Nursing Care Plan

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Medical Diagnoses: Impaired Verbal Communication, Recent stroke, alteration of central nervous and decrease in circulation to brain

Assessment

Nursing DX/Clinical Problem

Client Goals/Desired Outcomes/Objectives

Nursing Interventions/Actions/Orders and Rationale

*I

Evaluation

Goals

Interventions

Subjective

She appears frustrated after questioning as evidenced by her facial expression and body language.

Client’s daughter, who is staying with her, reports that her mother doesn’t seem to be “herself” since the stroke, and that she sometimes had mood swings and periods of confusion.

On the morning of her admission, her daughter stated that she was cooking breakfast when she collapsed onto the floor. She had complained for the past 2 days of a headache with visual changes, difficulty speaking, and progressive right-sided weakness

         

         

         

         

Objective

Client is alert and oriented at present, but has a difficult time speaking, client has paralysis on her right side with decreased grips and reflexes on the left side.

difficulties in expressing her needs and thoughts, which caused her much frustration

  

Problem

  

Impaired Verbal Communication

     

Long Term:

Client will use effective communication techniques by the time of discharge and continue using effective communication techniques through rehab and speech therapy.

Involve a familiar person when attempting to communicate with a client who has difficulty with communication, if accepted by the client. EB: Conversation partners of individuals with aphasia, including healthcare professionals, families, and others, play a role that is important for communication for individuals with aphasia (Roth, 2004).

Listen carefully. Validate verbal and nonverbal expressions particularly when dealing with pain. EBN: Listening to a client was identified as a caring behavior of nurses (Gregg, 2004). EBN: Nonverbal indicators of pain observed by nurses of clients with intellectual disabilities: moaning, crying, painful facial expression, swelling and screaming during manipulation, not using (affected) body part, and moving the body in a specific way of behaving (Zwakhalen et al, 2004).

Using an individualized approach, establish an alternative method of communication such as writing or pointing to letters, word phrases, picture cards, or simple drawings of basic needs. EB: Alternative methods of communication are necessary when the client is unable to speak verbally (Happ, Roesch & Kagan, 2005).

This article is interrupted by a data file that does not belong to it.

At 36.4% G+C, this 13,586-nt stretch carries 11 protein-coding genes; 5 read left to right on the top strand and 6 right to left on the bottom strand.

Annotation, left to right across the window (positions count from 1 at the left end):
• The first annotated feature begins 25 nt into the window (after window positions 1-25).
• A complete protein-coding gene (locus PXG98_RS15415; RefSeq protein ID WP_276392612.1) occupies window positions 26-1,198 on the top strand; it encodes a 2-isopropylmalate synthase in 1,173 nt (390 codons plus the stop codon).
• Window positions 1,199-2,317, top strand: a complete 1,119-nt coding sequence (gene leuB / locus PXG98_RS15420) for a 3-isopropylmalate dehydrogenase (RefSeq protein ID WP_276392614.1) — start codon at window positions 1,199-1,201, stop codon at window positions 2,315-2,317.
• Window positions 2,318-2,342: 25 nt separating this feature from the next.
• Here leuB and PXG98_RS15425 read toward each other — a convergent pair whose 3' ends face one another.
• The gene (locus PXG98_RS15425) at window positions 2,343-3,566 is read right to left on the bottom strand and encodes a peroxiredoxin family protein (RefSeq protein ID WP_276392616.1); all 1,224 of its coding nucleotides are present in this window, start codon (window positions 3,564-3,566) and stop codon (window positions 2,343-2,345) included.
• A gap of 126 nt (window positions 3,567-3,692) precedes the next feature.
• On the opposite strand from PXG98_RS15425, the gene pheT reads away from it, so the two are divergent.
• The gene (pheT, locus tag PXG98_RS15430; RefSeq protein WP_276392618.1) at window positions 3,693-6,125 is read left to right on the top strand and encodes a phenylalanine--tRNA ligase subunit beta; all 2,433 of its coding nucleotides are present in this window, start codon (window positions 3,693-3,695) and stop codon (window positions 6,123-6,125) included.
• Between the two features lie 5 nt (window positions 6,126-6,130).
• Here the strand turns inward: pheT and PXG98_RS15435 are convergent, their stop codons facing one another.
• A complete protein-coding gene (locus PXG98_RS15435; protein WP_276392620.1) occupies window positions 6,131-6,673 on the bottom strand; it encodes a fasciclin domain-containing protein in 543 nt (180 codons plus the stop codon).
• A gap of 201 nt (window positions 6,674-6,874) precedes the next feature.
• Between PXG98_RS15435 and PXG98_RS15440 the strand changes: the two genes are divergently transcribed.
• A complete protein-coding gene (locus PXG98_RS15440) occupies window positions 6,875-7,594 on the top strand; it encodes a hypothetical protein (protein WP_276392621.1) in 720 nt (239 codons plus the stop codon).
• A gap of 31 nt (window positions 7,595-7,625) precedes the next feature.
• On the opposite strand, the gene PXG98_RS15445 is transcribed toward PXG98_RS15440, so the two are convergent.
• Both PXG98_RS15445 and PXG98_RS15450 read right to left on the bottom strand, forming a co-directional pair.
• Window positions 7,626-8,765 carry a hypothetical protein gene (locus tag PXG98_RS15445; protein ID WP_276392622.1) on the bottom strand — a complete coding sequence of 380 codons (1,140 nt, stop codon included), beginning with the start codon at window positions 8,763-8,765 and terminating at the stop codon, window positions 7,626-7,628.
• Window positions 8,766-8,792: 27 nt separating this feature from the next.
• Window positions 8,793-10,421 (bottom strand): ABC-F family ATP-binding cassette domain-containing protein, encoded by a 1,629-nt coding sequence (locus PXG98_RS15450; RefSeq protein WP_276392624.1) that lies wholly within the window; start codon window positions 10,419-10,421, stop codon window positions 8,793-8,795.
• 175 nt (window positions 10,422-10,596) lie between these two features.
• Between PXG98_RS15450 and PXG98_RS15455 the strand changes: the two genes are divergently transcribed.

Teach the client and family techniques to increase communication, including the use of communication devices. Alternative methods of communication are necessary when the client is unable to use verbal communication.

      

 

         

R/T

Recent stroke, alteration of central nervous and decrease in circulation to brain

 

Short Term:

Client will demonstrate understanding  of daily treatment even if not able to speak  by end of shift on 1300 on [date].

Use presence. Spend time with the client, allow time for responses, and make the call light readily available. EBN: Attentive presence makes explicit that the other is cherished; it is a universal lived experience that is important to health and quality of life (Carroll, 2002). EBN: Time with the nurse had a positive effect on the healing process and recovery (Rudolfsson et al, 2003).

Explain all healthcare procedures. EBN: Clients who were nonvocal and ventilated were attuned to everything occurring around them, and they appreciated explanations from the nurse (Carroll, 2004).

Teach the client and family techniques to increase communication, including the use of communication devices. Alternative methods of communication are necessary when the client is unable to use verbal communication.

      

      

      

AEB

Her facial expression and body language and difficult time speaking

      

 

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*I = Implementation.  Check those interventions/actions/orders that were implemented.

 



References:

Carroll KA: Attentive presence: a lived experience of human becoming. Loyola University of Chicago doctoral dissertation (136 p). UMI Order AAI3056410, 2002.

Carroll SM: Silent, slow lifeworld: a phenomenological study of the communication experience of nonvocal ventilated patients. Boston Collegedoctoral dissertation (173p). CINAHL AN: 2009027345, 2004.

 

Gregg MF: Values in clinical nursing practice and caring, Japan J Nurs Sci 1(1):1118, 2004.

 

Happ MB , Roesch TK, Garrett K: Electronic voice-output communication aids for temporarily nonspeaking patients in a medical intensive care unit: a feasibility study, Heart Lung 33(2):92101, 2004.

         

Roth EJ: Grand rounds. A set of observational measures for rating support and participation in conversation between adults with aphasia and their conversation partners, Top Stroke Rehabil 11(1):6783, 2004.

         

Rudolfsson G, Hallberg LRM, Ringsberg KC et al: The nurse has time for me: the perioperative dialogue from the perspective of patients, J Adv Perioperative Care 1(3):7784, 2003.

Zwakhalen SMG, van Dongen KAJ, Hamers JPH et al: Pain assessment in intellectually disabled people: non-verbal indicators, J Adv Nurs 45(3):236245, 2004.


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